Whole Dog Journal's Blog May 18, 2016

Why I Am Not Against Spay/Neuter

Posted at 03:33PM - Comments: (45)

On April 1, I was at the shelter, dealing with some paperwork aftermath of a bat encounter with my cat, when one of the front desk people asked me, “Are you going to take the puppies we got yesterday?” Keep in mind, the last of the nine cattle dog/pit-mix puppies I had fostered from about three weeks of age to 12 weeks had just gotten adopted. So I was like, “Naw, I think I’m going to take a little break.” But then of course I asked, “What kind are they?”

So I went to look at them, back in the isolation section of the shelter. It’s such a misnomer. It’s the most crowded, loud, stinky part of the shelter, because it’s where all the dogs from the unincorporated areas in my county are initially held when they are picked up as stray, or brought in as purported stray, or surrendered by their owners. Also held here are dogs from my town in identical situations, and dogs from two outlying Native American reservations. If they go some days (sometimes weeks) without being claimed, and they are judged as adoptable, and they have recovered from the inevitable kennel cough that is always present at the facility, in waxing and waning amounts, the lucky ones get moved into a second part of the building, the adoption kennels.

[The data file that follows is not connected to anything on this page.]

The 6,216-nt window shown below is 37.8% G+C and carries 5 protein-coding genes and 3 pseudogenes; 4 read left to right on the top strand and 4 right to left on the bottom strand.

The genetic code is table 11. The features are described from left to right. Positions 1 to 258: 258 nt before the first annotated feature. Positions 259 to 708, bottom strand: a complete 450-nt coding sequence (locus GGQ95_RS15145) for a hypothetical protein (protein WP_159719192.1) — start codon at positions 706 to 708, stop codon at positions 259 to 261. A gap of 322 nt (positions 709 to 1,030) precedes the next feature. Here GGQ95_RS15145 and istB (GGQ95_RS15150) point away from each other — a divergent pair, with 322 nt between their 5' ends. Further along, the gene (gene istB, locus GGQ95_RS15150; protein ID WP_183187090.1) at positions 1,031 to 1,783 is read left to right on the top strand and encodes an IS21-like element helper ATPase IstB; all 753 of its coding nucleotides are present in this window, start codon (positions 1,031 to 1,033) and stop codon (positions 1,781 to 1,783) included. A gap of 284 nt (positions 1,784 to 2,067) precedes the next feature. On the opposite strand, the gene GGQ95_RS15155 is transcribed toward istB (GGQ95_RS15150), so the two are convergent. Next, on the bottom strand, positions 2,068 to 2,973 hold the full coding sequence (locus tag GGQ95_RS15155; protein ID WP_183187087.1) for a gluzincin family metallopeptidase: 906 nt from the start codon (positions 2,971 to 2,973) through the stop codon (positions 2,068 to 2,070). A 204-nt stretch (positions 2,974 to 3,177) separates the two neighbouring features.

One look and of course I said I’d take the puppies: seven pups, about four weeks of age, that looked like German Shepherd/hound mixes, with maybe an Akita thrown in for good measure. Two had fluffy coats – a disaster in a shelter pen, where dogs and especially puppies are going to be wet for a good part of every day; there is no way to keep a crowded concrete kennel clean without hoses, and with seven pups in one pen, a certain amount of walking through each other’s poop and pee is expected.

We had some ups and downs. For the first week, the pups were really missing their mom, and didn’t want to eat anything I had to offer, and I offered them EVERYTHING: puppy formula of course, but also various types of canned food, soaked dry food, rehydrated dehydrated food, and tons of things from the fridge. My sister roasted a chicken and brought broth, and then rice she made with the broth, and the chicken itself. It took a while, and a lot of incredulous looks from my crew of dogs, who enjoyed a lot of rejected puppy food, but eventually they all started eating, and finally gaining weight, strength, and health. And they went back to the shelter, and were altered. Five were adopted within days – two to two different friends of a person who adopted one of my six foster pups from LAST summer!! – but I held two back from shelter placement, hoping to find homes for them with someone I knew personally.